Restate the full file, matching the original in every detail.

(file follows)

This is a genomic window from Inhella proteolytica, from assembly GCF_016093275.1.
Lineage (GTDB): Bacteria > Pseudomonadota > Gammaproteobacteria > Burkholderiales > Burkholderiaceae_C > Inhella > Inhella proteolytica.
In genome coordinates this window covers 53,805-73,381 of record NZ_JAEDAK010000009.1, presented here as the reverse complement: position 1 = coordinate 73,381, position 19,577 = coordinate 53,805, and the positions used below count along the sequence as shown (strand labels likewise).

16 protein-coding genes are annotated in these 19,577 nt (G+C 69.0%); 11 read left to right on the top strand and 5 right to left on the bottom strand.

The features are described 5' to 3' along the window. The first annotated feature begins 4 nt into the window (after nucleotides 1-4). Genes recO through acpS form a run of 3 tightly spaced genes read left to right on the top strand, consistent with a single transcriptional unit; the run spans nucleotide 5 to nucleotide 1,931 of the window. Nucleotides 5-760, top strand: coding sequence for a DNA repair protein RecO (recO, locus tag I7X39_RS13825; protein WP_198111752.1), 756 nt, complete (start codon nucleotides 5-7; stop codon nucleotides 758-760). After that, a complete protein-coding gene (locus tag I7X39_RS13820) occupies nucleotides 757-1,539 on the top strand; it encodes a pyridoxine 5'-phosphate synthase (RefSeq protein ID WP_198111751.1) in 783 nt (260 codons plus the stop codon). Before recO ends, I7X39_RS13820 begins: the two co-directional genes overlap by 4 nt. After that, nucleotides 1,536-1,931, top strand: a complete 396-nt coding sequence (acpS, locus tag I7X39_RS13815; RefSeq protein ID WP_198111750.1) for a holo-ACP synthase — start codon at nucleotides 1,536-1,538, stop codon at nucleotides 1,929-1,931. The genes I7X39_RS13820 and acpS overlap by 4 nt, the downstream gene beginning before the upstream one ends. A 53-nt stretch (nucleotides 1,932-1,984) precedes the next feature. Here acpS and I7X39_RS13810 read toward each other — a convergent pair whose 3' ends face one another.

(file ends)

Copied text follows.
This is a genomic window from Inhella proteolytica, from assembly GCF_016093275.1.
Lineage (GTDB): Bacteria > Pseudomonadota > Gammaproteobacteria > Burkholderiales > Burkholderiaceae_C > Inhella > Inhella proteolytica.
In genome coordinates this window covers 53,805-73,381 of record NZ_JAEDAK010000009.1, presented here as the reverse complement: position 1 = coordinate 73,381, position 19,577 = coordinate 53,805, and the positions used below count along the sequence as shown (strand labels likewise).

16 protein-coding genes are annotated in these 19,577 nt (G+C 69.0%); 11 read left to right on the top strand and 5 right to left on the bottom strand.

The features are described 5' to 3' along the window. The first annotated feature begins 4 nt into the window (after nucleotides 1-4). Genes recO through acpS form a run of 3 tightly spaced genes read left to right on the top strand, consistent with a single transcriptional unit; the run spans nucleotide 5 to nucleotide 1,931 of the window. Nucleotides 5-760, top strand: coding sequence for a DNA repair protein RecO (recO, locus tag I7X39_RS13825; protein WP_198111752.1), 756 nt, complete (start codon nucleotides 5-7; stop codon nucleotides 758-760). After that, a complete protein-coding gene (locus tag I7X39_RS13820) occupies nucleotides 757-1,539 on the top strand; it encodes a pyridoxine 5'-phosphate synthase (RefSeq protein ID WP_198111751.1) in 783 nt (260 codons plus the stop codon). Before recO ends, I7X39_RS13820 begins: the two co-directional genes overlap by 4 nt. After that, nucleotides 1,536-1,931, top strand: a complete 396-nt coding sequence (acpS, locus tag I7X39_RS13815; RefSeq protein ID WP_198111750.1) for a holo-ACP synthase — start codon at nucleotides 1,536-1,538, stop codon at nucleotides 1,929-1,931. The genes I7X39_RS13820 and acpS overlap by 4 nt, the downstream gene beginning before the upstream one ends. A 53-nt stretch (nucleotides 1,932-1,984) precedes the next feature. Here acpS and I7X39_RS13810 read toward each other — a convergent pair whose 3' ends face one another.